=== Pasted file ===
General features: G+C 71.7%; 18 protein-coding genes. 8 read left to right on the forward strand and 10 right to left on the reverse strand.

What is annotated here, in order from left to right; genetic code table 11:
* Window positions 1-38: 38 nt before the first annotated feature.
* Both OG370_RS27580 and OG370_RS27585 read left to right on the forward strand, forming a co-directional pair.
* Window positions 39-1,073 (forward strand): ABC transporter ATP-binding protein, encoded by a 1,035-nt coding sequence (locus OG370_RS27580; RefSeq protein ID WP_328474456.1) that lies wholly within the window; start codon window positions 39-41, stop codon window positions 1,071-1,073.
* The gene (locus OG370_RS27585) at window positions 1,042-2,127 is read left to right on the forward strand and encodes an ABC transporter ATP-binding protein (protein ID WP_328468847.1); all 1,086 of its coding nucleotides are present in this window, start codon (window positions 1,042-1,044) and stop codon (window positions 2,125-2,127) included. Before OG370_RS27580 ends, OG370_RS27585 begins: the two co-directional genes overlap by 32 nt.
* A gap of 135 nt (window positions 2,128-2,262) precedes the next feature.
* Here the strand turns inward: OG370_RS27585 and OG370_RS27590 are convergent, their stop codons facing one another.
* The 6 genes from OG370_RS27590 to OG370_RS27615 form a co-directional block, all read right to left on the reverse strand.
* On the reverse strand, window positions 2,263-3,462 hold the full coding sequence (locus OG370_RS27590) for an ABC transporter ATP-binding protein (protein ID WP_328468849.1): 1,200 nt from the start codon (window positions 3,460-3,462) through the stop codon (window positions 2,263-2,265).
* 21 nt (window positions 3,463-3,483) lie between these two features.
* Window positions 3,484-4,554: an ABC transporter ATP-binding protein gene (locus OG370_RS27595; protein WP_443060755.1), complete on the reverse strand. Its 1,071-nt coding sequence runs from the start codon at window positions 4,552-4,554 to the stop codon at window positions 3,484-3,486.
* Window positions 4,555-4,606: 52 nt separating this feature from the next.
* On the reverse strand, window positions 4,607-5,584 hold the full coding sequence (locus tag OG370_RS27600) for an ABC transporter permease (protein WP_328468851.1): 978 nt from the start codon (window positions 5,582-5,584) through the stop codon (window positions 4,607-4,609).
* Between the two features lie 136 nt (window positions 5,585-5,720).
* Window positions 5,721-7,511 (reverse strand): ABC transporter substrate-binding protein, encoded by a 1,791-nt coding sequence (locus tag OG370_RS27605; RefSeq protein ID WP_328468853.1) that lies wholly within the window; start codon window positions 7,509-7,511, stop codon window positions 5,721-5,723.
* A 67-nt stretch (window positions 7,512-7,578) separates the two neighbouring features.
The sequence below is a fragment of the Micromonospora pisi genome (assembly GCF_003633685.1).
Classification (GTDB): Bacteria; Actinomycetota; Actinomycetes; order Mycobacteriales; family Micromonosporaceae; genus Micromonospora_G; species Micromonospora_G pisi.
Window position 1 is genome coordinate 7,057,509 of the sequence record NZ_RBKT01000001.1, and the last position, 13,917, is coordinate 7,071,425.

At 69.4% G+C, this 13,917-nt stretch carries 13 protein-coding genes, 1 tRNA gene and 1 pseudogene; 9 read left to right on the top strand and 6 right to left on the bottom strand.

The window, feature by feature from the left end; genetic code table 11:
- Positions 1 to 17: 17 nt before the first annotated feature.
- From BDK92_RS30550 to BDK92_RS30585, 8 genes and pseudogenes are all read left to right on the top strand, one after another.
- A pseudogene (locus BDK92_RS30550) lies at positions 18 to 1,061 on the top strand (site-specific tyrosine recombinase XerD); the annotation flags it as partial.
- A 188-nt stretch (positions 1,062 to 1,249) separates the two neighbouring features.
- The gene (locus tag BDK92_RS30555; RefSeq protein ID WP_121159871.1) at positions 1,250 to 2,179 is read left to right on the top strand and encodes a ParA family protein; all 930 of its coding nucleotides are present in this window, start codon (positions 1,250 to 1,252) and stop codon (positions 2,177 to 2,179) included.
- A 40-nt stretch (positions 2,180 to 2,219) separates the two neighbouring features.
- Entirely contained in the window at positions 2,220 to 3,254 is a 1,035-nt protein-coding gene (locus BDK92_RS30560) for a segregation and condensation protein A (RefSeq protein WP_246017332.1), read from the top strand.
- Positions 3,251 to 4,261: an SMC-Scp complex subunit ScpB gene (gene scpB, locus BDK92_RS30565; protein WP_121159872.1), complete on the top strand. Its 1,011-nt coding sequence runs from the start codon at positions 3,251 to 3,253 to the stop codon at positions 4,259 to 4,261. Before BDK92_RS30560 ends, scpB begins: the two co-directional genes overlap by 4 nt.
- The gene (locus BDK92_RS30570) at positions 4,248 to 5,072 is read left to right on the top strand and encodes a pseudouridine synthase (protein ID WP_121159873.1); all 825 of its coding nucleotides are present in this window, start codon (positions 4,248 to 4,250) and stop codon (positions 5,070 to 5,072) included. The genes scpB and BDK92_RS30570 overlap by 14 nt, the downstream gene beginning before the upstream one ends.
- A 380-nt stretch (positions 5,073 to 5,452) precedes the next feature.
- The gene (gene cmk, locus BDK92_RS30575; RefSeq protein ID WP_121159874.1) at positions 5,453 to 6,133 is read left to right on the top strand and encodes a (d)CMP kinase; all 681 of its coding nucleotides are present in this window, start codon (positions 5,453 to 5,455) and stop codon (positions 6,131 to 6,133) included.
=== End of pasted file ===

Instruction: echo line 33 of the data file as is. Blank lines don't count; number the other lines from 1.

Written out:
- The gene (gene cmk, locus BDK92_RS30575; RefSeq protein ID WP_121159874.1) at positions 5,453 to 6,133 is read left to right on the top strand and encodes a (d)CMP kinase; all 681 of its coding nucleotides are present in this window, start codon (positions 5,453 to 5,455) and stop codon (positions 6,131 to 6,133) included.